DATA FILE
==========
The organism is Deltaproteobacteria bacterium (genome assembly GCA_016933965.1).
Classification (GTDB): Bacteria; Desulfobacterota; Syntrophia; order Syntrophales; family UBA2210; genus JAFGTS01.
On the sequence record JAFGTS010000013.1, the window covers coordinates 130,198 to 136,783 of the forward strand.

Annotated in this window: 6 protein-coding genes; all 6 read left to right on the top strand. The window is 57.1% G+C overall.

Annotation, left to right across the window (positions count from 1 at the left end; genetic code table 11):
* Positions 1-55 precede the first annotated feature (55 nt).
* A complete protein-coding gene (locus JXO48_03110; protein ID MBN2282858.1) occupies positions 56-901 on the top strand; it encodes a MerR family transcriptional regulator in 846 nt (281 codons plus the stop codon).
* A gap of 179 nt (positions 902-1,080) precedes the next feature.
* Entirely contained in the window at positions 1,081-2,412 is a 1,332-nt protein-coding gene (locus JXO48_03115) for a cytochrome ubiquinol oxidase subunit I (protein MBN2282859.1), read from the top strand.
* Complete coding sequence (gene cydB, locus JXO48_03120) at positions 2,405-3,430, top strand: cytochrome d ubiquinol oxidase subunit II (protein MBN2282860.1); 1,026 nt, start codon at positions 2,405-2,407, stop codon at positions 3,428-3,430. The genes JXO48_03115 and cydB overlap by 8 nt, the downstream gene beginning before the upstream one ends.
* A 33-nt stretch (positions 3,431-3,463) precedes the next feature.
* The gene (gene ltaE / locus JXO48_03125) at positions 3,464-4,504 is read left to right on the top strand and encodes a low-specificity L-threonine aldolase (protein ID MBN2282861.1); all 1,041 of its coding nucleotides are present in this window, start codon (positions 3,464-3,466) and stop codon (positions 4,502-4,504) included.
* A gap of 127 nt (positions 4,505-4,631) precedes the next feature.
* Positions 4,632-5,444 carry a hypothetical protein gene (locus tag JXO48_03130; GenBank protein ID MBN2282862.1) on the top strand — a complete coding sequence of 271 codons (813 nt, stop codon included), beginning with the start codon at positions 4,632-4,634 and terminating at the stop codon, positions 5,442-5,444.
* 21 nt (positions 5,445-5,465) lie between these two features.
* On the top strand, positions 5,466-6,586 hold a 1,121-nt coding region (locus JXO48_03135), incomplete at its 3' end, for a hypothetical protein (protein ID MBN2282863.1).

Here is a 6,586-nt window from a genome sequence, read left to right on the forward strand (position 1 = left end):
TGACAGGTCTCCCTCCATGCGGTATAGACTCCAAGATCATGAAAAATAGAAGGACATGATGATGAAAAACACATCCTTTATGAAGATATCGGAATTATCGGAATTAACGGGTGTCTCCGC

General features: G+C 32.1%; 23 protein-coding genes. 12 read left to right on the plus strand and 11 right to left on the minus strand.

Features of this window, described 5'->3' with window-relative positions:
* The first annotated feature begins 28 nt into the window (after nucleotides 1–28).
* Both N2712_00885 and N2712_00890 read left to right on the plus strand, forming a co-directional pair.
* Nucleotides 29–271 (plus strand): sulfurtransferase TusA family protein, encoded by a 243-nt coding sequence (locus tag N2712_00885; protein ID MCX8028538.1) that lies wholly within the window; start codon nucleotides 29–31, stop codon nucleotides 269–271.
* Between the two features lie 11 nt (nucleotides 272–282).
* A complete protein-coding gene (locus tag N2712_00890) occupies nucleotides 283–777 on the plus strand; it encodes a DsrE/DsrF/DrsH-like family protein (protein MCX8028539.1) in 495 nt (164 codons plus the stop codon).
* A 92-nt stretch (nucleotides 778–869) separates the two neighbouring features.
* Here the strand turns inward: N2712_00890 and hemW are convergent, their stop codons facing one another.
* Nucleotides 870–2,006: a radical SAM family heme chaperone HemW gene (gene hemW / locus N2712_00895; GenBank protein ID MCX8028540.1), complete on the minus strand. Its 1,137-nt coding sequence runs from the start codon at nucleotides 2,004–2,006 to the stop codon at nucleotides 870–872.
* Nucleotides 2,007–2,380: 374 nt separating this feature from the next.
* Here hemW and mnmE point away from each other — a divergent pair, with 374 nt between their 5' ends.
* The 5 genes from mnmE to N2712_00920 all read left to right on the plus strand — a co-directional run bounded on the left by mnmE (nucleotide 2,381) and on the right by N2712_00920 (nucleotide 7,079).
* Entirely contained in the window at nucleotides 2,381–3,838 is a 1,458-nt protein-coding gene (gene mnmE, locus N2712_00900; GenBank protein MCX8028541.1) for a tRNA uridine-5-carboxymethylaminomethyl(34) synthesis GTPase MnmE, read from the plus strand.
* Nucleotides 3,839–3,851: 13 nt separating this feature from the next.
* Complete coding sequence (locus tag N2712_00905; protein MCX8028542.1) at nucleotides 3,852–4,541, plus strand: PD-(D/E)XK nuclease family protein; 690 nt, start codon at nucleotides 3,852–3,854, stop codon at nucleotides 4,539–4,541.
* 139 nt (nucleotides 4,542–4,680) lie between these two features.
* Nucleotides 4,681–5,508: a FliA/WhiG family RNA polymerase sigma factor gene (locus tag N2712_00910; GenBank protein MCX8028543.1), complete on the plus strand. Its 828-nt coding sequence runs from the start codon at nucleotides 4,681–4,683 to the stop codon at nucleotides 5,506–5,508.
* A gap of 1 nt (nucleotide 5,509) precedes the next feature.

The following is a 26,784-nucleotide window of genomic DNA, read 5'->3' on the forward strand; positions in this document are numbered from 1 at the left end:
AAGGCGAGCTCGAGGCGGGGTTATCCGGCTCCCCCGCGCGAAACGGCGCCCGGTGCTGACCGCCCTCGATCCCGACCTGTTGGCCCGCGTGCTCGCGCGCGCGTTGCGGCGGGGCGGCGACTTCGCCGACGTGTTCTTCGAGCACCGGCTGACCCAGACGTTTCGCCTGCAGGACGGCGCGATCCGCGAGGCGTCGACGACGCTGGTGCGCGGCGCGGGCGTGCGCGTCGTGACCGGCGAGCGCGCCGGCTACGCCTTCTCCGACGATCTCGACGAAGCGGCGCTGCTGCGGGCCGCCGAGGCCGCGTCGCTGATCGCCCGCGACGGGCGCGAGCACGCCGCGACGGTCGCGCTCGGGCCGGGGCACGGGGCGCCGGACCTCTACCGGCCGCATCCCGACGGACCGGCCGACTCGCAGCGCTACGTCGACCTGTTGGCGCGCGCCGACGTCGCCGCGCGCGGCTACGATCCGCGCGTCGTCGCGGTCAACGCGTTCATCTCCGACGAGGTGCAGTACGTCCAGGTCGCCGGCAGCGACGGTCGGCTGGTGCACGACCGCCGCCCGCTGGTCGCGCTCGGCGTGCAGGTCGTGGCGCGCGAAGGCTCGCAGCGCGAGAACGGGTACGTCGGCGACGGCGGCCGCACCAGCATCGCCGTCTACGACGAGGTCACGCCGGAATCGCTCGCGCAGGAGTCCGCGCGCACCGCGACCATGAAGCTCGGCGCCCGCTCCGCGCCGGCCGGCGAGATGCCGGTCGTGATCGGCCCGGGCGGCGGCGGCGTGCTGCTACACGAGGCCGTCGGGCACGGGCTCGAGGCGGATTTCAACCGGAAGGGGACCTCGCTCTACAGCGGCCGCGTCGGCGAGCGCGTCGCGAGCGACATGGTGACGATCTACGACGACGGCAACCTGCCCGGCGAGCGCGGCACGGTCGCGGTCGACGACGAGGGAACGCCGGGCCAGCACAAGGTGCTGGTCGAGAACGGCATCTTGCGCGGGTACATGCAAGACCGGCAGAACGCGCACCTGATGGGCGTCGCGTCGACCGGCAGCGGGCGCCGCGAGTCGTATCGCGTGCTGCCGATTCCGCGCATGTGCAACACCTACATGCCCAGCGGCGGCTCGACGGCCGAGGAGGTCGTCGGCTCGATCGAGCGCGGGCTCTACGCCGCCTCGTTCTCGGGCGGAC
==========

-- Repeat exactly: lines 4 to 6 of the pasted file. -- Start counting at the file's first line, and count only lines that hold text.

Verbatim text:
Annotated in this window: 6 protein-coding genes; all 6 read left to right on the top strand. The window is 57.1% G+C overall.

Annotation, left to right across the window (positions count from 1 at the left end; genetic code table 11):
* Positions 1-55 precede the first annotated feature (55 nt).